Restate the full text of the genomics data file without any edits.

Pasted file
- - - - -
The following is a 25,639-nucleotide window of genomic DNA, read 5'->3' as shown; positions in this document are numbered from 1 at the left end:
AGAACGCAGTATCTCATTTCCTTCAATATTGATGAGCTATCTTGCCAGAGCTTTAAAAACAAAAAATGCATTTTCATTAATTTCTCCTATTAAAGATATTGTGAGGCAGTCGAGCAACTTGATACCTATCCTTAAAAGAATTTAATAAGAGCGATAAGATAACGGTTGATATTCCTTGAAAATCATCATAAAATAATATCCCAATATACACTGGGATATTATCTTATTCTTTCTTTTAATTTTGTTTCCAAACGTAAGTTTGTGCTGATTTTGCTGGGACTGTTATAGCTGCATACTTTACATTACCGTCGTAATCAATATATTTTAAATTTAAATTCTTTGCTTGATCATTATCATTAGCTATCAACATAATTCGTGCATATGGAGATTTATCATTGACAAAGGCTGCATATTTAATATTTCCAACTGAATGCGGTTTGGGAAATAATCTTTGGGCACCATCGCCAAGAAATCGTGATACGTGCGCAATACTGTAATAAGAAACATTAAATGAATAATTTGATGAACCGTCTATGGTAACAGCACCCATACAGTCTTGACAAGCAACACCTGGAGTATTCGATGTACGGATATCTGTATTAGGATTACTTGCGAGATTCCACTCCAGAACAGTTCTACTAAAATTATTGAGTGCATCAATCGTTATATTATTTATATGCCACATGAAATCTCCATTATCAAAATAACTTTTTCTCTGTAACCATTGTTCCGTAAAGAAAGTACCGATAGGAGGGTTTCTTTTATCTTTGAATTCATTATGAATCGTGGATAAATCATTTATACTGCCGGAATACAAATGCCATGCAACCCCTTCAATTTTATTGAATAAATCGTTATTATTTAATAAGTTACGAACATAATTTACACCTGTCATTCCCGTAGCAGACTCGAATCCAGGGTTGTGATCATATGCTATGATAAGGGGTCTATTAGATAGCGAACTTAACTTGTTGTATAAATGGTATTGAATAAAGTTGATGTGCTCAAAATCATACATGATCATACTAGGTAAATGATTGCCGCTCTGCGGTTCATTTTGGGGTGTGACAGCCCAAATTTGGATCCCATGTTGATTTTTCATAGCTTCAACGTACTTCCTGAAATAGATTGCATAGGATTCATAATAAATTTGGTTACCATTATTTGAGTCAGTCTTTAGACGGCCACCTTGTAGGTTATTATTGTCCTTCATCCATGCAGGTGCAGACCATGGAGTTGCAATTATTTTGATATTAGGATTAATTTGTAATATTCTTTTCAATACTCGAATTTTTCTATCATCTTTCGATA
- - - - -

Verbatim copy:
The following is a 25,639-nucleotide window of genomic DNA, read 5'->3' as shown; positions in this document are numbered from 1 at the left end:
AGAACGCAGTATCTCATTTCCTTCAATATTGATGAGCTATCTTGCCAGAGCTTTAAAAACAAAAAATGCATTTTCATTAATTTCTCCTATTAAAGATATTGTGAGGCAGTCGAGCAACTTGATACCTATCCTTAAAAGAATTTAATAAGAGCGATAAGATAACGGTTGATATTCCTTGAAAATCATCATAAAATAATATCCCAATATACACTGGGATATTATCTTATTCTTTCTTTTAATTTTGTTTCCAAACGTAAGTTTGTGCTGATTTTGCTGGGACTGTTATAGCTGCATACTTTACATTACCGTCGTAATCAATATATTTTAAATTTAAATTCTTTGCTTGATCATTATCATTAGCTATCAACATAATTCGTGCATATGGAGATTTATCATTGACAAAGGCTGCATATTTAATATTTCCAACTGAATGCGGTTTGGGAAATAATCTTTGGGCACCATCGCCAAGAAATCGTGATACGTGCGCAATACTGTAATAAGAAACATTAAATGAATAATTTGATGAACCGTCTATGGTAACAGCACCCATACAGTCTTGACAAGCAACACCTGGAGTATTCGATGTACGGATATCTGTATTAGGATTACTTGCGAGATTCCACTCCAGAACAGTTCTACTAAAATTATTGAGTGCATCAATCGTTATATTATTTATATGCCACATGAAATCTCCATTATCAAAATAACTTTTTCTCTGTAACCATTGTTCCGTAAAGAAAGTACCGATAGGAGGGTTTCTTTTATCTTTGAATTCATTATGAATCGTGGATAAATCATTTATACTGCCGGAATACAAATGCCATGCAACCCCTTCAATTTTATTGAATAAATCGTTATTATTTAATAAGTTACGAACATAATTTACACCTGTCATTCCCGTAGCAGACTCGAATCCAGGGTTGTGATCATATGCTATGATAAGGGGTCTATTAGATAGCGAACTTAACTTGTTGTATAAATGGTATTGAATAAAGTTGATGTGCTCAAAATCATACATGATCATACTAGGTAAATGATTGCCGCTCTGCGGTTCATTTTGGGGTGTGACAGCCCAAATTTGGATCCCATGTTGATTTTTCATAGCTTCAACGTACTTCCTGAAATAGATTGCATAGGATTCATAATAAATTTGGTTACCATTATTTGAGTCAGTCTTTAGACGGCCACCTTGTAGGTTATTATTGTCCTTCATCCATGCAGGTGCAGACCATGGAGTTGCAATTATTTTGATATTAGGATTAATTTGTAATATTCTTTTCAATACTCGAATTTTTCTATCATCTTTCGATA